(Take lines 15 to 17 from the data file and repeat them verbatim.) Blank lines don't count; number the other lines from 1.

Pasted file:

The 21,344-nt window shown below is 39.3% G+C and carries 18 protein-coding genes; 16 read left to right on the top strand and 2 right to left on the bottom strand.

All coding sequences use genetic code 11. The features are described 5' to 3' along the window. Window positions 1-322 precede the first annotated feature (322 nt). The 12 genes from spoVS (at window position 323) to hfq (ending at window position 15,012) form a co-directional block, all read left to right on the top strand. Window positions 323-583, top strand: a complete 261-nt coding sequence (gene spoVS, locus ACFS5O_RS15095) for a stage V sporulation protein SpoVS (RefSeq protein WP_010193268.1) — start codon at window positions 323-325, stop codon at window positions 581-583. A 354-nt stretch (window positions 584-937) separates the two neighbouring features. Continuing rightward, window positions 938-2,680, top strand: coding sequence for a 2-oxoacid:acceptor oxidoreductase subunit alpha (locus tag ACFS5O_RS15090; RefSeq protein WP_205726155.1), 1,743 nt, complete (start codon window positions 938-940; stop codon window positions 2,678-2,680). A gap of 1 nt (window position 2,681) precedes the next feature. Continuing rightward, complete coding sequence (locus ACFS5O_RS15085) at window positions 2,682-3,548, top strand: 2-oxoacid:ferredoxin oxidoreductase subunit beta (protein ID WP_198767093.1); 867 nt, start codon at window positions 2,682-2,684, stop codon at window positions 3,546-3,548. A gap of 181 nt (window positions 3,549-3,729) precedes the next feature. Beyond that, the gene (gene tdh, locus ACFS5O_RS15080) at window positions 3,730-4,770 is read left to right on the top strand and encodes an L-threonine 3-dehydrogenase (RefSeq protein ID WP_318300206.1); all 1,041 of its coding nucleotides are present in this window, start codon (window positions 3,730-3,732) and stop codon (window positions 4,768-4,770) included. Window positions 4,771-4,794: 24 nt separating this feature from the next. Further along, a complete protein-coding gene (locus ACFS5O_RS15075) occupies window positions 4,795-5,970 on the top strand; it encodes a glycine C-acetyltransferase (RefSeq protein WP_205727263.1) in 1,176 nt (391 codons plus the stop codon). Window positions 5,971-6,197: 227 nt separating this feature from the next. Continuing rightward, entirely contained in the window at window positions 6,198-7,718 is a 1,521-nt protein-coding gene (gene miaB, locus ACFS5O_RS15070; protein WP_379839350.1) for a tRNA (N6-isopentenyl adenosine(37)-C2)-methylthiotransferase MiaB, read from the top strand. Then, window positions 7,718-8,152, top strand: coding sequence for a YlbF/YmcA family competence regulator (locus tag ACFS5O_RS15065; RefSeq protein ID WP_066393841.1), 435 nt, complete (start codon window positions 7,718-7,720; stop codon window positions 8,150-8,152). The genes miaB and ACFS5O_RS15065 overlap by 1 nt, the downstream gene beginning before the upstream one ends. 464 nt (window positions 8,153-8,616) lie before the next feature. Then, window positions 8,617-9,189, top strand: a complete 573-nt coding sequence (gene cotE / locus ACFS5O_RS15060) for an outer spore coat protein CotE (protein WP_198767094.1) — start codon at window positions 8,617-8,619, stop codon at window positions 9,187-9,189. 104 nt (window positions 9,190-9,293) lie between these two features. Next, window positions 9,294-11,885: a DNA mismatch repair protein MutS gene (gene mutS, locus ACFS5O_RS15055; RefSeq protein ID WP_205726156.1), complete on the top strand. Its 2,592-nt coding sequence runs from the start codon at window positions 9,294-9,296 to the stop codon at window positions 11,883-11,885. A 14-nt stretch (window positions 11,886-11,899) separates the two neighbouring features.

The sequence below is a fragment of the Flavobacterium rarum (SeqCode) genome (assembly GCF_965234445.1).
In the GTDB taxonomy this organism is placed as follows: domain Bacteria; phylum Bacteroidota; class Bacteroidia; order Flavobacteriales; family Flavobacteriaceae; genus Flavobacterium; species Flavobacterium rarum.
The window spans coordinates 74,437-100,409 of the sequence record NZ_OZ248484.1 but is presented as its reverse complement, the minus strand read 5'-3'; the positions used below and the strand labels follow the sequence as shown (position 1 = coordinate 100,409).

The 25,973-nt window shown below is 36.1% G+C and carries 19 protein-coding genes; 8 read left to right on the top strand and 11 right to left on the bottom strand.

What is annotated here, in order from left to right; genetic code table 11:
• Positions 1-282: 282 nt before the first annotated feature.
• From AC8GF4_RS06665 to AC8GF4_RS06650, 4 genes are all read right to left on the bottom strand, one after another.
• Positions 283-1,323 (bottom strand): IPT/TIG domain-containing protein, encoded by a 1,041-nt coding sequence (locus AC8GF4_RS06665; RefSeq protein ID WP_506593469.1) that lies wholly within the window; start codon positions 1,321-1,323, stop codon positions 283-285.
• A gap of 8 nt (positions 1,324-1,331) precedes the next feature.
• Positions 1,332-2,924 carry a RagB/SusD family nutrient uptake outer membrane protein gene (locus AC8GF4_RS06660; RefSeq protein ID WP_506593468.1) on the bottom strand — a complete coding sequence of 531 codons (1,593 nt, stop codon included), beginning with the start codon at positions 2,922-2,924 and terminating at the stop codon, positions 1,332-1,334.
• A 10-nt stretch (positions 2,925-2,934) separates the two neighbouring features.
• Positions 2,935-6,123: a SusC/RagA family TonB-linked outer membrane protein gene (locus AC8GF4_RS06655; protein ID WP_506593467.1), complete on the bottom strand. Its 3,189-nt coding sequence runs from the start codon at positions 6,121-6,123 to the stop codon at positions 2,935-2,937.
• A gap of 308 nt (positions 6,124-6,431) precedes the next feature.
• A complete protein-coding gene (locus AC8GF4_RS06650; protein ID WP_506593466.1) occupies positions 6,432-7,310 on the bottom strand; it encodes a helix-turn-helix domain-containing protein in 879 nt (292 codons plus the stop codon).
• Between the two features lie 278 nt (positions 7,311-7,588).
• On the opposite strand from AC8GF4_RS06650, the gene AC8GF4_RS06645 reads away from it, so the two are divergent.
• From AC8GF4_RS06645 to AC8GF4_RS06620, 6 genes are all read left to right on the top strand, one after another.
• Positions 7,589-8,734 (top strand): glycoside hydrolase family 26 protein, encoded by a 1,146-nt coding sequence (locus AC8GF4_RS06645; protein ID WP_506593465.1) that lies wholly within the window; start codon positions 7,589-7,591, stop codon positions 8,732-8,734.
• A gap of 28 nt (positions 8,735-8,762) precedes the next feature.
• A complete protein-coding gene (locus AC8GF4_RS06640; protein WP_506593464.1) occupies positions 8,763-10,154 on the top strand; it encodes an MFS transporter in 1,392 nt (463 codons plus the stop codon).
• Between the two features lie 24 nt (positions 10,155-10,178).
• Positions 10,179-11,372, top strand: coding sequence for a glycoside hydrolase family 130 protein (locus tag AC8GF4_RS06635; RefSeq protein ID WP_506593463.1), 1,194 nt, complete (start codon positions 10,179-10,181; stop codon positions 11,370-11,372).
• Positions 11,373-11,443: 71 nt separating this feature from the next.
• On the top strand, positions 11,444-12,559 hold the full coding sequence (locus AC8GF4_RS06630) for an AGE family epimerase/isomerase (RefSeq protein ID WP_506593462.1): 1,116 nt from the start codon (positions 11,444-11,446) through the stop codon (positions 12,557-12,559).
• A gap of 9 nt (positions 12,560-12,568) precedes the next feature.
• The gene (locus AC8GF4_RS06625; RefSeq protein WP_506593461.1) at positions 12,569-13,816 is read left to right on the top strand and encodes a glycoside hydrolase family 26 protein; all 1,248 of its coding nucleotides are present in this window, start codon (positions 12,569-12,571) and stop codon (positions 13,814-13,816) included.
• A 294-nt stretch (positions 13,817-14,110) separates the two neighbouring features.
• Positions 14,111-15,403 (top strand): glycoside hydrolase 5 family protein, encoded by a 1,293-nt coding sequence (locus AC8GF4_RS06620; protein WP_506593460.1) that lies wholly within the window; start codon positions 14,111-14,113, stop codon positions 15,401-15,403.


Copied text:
• A gap of 308 nt (positions 6,124-6,431) precedes the next feature.
• A complete protein-coding gene (locus AC8GF4_RS06650; protein ID WP_506593466.1) occupies positions 6,432-7,310 on the bottom strand; it encodes a helix-turn-helix domain-containing protein in 879 nt (292 codons plus the stop codon).
• Between the two features lie 278 nt (positions 7,311-7,588).